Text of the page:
Thursday, December 14, 2017

Chehtman: A Theory of International Crimes: Conceptual and Normative Issues

Alejandro Chehtman (Universidad Torcuato Di Tella - Law) has posted A Theory of International Crimes: Conceptual and Normative Issues (in The Oxford Handbook of International Criminal Law, forthcoming). Here's the abstract:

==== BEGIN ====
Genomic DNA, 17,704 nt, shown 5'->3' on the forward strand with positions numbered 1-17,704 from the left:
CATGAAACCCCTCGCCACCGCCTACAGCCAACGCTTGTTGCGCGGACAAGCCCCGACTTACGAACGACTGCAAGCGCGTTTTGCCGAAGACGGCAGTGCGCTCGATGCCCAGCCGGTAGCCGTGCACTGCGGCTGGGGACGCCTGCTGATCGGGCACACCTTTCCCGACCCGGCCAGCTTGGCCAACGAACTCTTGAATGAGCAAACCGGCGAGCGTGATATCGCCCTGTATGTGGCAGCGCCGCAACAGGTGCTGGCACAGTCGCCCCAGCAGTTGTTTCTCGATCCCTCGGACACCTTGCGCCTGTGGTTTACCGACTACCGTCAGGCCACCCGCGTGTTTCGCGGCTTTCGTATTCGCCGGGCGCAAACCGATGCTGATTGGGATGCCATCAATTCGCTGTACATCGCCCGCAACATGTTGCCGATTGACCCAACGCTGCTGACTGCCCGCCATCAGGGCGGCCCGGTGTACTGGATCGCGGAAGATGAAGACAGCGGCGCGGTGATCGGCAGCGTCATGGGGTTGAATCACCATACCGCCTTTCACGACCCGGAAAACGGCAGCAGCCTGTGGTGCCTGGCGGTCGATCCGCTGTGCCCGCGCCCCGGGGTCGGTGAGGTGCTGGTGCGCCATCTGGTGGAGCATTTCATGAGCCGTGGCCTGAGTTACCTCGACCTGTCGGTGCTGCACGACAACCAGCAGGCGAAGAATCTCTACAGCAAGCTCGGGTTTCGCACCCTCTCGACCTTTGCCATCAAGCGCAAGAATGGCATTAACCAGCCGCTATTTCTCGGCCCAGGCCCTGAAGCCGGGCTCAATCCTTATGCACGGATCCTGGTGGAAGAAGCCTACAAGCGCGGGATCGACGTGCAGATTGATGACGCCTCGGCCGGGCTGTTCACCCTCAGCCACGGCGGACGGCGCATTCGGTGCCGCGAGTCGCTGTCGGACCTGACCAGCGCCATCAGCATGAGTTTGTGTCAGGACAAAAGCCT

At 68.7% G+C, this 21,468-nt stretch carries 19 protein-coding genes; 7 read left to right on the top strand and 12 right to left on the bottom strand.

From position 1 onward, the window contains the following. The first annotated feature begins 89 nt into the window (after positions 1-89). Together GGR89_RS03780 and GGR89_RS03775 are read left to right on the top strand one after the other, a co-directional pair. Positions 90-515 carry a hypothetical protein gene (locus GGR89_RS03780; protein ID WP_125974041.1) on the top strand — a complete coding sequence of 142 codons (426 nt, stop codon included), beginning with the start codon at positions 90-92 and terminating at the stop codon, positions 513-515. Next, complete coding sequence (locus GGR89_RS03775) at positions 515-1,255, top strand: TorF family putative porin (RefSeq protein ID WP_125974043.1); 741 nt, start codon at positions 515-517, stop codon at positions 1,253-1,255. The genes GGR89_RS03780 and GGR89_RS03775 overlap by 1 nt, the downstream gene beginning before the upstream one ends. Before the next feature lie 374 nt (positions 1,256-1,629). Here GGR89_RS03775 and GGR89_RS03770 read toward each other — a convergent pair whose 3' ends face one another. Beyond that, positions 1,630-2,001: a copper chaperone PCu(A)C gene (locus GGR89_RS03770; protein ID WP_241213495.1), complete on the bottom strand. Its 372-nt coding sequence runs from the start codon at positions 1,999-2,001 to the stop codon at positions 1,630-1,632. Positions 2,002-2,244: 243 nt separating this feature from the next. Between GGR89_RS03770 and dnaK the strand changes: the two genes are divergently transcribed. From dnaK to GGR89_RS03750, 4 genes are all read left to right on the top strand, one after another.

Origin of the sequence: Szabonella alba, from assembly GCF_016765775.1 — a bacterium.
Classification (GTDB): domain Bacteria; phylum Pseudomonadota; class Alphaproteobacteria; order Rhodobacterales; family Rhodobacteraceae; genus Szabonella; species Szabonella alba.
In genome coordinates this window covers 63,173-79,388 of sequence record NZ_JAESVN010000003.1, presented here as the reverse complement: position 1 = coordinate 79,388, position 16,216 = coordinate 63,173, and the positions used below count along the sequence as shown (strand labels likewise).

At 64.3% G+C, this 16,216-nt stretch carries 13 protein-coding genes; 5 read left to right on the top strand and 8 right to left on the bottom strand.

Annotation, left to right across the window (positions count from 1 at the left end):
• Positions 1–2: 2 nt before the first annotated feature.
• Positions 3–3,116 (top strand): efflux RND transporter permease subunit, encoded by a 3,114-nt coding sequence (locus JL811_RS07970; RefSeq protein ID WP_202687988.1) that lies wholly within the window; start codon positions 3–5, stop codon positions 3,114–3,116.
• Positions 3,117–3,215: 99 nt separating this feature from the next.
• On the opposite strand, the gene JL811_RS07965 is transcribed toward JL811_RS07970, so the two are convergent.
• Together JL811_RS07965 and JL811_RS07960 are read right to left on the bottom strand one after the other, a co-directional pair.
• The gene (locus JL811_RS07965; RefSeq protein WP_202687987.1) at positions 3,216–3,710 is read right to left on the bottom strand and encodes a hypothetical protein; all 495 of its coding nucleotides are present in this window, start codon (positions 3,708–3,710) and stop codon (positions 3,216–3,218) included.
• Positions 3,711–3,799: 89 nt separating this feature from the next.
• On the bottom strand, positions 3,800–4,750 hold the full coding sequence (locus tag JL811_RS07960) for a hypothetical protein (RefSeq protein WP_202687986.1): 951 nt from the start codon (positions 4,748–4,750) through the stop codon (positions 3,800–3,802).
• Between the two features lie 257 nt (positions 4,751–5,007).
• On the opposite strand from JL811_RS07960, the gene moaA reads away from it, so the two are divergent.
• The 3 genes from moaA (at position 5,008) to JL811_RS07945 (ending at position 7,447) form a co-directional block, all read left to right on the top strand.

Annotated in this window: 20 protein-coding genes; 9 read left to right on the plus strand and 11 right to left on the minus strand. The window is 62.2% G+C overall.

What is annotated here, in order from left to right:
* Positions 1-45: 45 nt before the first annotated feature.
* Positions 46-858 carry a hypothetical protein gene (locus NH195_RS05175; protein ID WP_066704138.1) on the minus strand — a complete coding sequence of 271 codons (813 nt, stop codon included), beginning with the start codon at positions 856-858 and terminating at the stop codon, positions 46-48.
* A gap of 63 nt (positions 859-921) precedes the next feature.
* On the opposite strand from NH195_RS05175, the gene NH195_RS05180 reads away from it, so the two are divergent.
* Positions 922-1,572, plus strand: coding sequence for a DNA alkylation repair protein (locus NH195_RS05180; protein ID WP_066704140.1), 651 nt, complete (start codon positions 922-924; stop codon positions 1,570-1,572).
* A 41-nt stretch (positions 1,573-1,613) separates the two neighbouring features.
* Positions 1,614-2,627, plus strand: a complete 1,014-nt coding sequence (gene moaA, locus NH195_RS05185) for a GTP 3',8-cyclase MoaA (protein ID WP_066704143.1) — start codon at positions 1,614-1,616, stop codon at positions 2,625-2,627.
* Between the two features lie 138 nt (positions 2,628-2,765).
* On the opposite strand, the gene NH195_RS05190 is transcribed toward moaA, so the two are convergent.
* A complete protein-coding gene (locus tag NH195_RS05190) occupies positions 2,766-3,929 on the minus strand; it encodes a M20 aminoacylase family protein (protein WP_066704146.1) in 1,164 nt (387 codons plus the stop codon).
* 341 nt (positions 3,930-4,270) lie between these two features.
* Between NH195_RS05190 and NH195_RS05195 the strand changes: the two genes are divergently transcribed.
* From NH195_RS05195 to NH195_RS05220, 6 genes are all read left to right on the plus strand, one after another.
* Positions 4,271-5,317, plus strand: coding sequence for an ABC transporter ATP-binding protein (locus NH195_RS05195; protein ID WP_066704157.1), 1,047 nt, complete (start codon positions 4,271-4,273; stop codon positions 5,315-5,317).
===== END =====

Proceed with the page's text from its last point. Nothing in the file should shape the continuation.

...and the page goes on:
The quest for a unified theory of international criminalization is an important part of a compelling general theory of international criminal law. Any such account would need to have a conceptual and a normative dimension. This chapter addresses these two issues in turn. At a conceptual level, it argues that international crimes are criminal prohibitions provided under international law which are global in scope. This entails, first, that perpetrators of these crimes can be brought to justice by any national authority as well as by international and regional tribunals with no traditional connection to the crime, the perpetrators or the victims. Second, that they can be brought to justice on the basis of international law alone, irrespective of the specific legislation of any national authority allowing or even mandating such conduct. I thereby reject recent accounts, notably advocated by Roger O’Keefe and Kevin Heller, which seek to define international crimes merely by reference to the relevant legal source of the prohibition. I argue that in order to explain what an international crime is, we need to take centrally into consideration also the function that this concept serves as a matter of legal practice. At a normative level, I argue that international crimes are simply those which cannot be in force on the basis of a domestic prohibition alone, essentially because they are perpetrated, instigated or allowed by the territorial state, or because this state cannot do anything about them. As a result, individuals in different parts of the world have a fundamental interest in those who perpetrate this type of conduct being called to account by at least some domestic or international court, in order for these prohibitions to be considered in force. The chapter concludes by rejecting two recent proposals to radically expand the scope of international criminalization, either over any serious human rights violation, or over acts which do not show a significant level moral gravity or atrocity. By contrast, it offers a reinterpretation of the scope of international criminalization by putting into question the requirement that international crimes be perpetrated by groups with a significant level of organization, as currently provided for by the laws on crimes against humanity and war crimes.